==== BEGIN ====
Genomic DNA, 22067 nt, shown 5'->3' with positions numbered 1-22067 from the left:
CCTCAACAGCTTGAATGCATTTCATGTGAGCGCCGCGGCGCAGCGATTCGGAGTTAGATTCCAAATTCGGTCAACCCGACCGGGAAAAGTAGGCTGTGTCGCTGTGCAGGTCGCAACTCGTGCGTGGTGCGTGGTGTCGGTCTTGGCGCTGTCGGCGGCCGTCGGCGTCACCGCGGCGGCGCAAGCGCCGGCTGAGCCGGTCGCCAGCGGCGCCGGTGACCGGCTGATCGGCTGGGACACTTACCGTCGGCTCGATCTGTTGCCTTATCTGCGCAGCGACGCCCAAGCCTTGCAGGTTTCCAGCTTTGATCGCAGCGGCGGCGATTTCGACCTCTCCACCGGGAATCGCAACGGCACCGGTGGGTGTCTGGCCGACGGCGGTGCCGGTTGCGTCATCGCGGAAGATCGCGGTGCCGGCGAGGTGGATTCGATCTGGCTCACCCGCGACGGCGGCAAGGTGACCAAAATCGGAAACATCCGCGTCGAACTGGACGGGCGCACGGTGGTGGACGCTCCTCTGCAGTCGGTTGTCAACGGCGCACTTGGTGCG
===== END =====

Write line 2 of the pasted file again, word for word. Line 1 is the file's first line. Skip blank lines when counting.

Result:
CCTCAACAGCTTGAATGCATTTCATGTGAGCGCCGCGGCGCAGCGATTCGGAGTTAGATTCCAAATTCGGTCAACCCGACCGGGAAAAGTAGGCTGTGTCGCTGTGCAGGTCGCAACTCGTGCGTGGTGCGTGGTGTCGGTCTTGGCGCTGTCGGCGGCCGTCGGCGTCACCGCGGCGGCGCAAGCGCCGGCTGAGCCGGTCGCCAGCGGCGCCGGTGACCGGCTGATCGGCTGGGACACTTACCGTCGGCTCGATCTGTTGCCTTATCTGCGCAGCGACGCCCAAGCCTTGCAGGTTTCCAGCTTTGATCGCAGCGGCGGCGATTTCGACCTCTCCACCGGGAATCGCAACGGCACCGGTGGGTGTCTGGCCGACGGCGGTGCCGGTTGCGTCATCGCGGAAGATCGCGGTGCCGGCGAGGTGGATTCGATCTGGCTCACCCGCGACGGCGGCAAGGTGACCAAAATCGGAAACATCCGCGTCGAACTGGACGGGCGCACGGTGGTGGACGCTCCTCTGCAGTCGGTTGTCAACGGCGCACTTGGTGCG